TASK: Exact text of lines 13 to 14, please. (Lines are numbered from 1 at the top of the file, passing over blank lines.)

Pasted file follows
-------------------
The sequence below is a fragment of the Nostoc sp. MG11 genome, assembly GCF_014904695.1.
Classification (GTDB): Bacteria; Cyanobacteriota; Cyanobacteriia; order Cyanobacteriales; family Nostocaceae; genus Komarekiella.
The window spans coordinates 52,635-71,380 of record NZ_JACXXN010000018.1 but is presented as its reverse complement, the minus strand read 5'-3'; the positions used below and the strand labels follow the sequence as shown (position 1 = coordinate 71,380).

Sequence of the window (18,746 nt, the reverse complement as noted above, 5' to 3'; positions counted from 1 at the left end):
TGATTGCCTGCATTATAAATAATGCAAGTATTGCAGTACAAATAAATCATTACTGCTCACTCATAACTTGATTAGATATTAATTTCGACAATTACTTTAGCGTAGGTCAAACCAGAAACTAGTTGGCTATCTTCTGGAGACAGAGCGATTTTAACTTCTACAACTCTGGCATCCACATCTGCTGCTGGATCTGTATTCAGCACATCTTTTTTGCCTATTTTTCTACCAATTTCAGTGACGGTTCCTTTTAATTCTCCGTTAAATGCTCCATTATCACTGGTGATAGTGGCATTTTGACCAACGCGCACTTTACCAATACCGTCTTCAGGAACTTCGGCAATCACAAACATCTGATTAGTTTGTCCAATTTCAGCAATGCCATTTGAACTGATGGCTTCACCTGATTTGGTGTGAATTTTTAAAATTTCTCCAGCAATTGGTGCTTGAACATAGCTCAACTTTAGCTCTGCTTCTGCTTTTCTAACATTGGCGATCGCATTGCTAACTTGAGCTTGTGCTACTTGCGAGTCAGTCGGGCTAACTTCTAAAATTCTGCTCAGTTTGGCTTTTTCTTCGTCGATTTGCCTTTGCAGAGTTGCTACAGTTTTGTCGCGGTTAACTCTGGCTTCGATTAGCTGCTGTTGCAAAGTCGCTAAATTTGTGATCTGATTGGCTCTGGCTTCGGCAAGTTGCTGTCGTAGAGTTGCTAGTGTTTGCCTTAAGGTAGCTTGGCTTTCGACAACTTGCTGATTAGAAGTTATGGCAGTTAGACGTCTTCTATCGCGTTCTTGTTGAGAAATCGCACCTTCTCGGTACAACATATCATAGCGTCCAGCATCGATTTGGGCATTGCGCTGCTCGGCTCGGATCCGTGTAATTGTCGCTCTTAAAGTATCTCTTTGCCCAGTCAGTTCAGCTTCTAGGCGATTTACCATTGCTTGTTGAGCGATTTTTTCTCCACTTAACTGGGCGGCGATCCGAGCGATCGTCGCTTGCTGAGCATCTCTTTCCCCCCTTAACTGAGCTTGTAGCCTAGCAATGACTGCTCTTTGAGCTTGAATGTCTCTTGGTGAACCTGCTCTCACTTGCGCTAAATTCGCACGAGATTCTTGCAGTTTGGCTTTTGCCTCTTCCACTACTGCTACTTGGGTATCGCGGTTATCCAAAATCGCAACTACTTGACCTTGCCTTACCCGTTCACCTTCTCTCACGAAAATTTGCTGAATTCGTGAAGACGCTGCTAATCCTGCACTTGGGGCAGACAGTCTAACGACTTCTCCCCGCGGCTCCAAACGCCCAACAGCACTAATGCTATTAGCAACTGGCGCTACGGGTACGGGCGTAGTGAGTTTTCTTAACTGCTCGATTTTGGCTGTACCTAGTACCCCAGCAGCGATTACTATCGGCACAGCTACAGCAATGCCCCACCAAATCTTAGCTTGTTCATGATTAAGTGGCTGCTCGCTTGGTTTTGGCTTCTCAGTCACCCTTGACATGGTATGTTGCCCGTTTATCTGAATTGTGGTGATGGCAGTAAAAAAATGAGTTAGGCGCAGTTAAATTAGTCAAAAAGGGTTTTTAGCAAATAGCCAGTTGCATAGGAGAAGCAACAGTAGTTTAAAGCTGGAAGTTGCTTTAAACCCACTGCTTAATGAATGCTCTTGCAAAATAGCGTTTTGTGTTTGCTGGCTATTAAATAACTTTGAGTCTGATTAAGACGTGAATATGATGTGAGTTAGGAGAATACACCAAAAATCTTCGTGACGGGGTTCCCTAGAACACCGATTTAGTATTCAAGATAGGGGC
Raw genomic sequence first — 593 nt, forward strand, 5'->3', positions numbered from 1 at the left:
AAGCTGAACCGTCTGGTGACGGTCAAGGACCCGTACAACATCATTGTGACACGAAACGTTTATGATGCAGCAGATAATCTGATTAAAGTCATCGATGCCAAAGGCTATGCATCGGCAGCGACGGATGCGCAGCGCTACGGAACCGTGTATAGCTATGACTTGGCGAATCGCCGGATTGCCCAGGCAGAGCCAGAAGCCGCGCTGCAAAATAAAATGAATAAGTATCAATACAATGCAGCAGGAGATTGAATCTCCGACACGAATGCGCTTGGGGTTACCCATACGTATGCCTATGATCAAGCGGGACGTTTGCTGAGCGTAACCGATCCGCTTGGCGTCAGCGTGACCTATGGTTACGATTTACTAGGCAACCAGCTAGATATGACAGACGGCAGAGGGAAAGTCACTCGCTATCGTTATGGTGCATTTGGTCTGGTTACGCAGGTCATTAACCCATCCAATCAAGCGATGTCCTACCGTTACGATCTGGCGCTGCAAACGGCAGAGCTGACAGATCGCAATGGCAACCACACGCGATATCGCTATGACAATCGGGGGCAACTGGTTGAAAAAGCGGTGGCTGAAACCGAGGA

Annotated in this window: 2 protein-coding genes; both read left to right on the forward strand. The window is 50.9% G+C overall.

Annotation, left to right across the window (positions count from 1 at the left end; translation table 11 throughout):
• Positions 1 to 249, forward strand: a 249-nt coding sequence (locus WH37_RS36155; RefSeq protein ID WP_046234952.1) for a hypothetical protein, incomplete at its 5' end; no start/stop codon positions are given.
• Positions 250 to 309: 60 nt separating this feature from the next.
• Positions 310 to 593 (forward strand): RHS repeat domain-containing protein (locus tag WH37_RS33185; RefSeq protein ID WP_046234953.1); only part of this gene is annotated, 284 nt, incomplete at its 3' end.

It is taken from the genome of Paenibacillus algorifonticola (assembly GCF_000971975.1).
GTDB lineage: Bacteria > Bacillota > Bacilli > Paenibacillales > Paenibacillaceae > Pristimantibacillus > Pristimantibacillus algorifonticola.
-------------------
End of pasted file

It is taken from the genome of Paenibacillus algorifonticola (assembly GCF_000971975.1).
GTDB lineage: Bacteria > Bacillota > Bacilli > Paenibacillales > Paenibacillaceae > Pristimantibacillus > Pristimantibacillus algorifonticola.